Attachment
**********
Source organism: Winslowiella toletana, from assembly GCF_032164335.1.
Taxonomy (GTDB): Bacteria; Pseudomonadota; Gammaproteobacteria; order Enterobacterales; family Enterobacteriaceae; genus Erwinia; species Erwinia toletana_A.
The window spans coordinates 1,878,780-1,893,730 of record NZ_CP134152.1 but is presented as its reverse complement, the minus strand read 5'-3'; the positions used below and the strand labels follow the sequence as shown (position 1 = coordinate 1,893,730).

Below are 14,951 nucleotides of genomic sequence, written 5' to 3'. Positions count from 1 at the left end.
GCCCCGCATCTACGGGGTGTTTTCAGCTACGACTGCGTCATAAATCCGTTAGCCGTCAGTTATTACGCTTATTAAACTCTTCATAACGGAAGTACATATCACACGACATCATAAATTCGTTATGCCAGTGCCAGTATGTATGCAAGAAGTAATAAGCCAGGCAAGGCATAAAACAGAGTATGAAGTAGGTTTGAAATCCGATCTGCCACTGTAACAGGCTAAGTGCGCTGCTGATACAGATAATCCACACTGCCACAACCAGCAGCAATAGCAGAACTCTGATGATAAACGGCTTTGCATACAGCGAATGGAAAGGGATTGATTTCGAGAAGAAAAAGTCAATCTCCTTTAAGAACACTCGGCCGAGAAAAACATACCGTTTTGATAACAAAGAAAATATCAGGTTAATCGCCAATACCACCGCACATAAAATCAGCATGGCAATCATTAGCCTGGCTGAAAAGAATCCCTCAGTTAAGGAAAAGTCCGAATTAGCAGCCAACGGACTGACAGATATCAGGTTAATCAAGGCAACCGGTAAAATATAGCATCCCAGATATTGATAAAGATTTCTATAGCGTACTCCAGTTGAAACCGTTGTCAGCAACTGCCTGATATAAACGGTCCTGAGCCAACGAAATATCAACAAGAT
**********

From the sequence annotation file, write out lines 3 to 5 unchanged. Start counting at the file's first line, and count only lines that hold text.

The window spans coordinates 1,878,780-1,893,730 of record NZ_CP134152.1 but is presented as its reverse complement, the minus strand read 5'-3'; the positions used below and the strand labels follow the sequence as shown (position 1 = coordinate 1,893,730).

Below are 14,951 nucleotides of genomic sequence, written 5' to 3'. Positions count from 1 at the left end.
GCCCCGCATCTACGGGGTGTTTTCAGCTACGACTGCGTCATAAATCCGTTAGCCGTCAGTTATTACGCTTATTAAACTCTTCATAACGGAAGTACATATCACACGACATCATAAATTCGTTATGCCAGTGCCAGTATGTATGCAAGAAGTAATAAGCCAGGCAAGGCATAAAACAGAGTATGAAGTAGGTTTGAAATCCGATCTGCCACTGTAACAGGCTAAGTGCGCTGCTGATACAGATAATCCACACTGCCACAACCAGCAGCAATAGCAGAACTCTGATGATAAACGGCTTTGCATACAGCGAATGGAAAGGGATTGATTTCGAGAAGAAAAAGTCAATCTCCTTTAAGAACACTCGGCCGAGAAAAACATACCGTTTTGATAACAAAGAAAATATCAGGTTAATCGCCAATACCACCGCACATAAAATCAGCATGGCAATCATTAGCCTGGCTGAAAAGAATCCCTCAGTTAAGGAAAAGTCCGAATTAGCAGCCAACGGACTGACAGATATCAGGTTAATCAAGGCAACCGGTAAAATATAGCATCCCAGATATTGATAAAGATTTCTATAGCGTACTCCAGTTGAAACCGTTGTCAGCAACTGCCTGATATAAACGGTCCTGAGCCAACGAAATATCAACAAGAT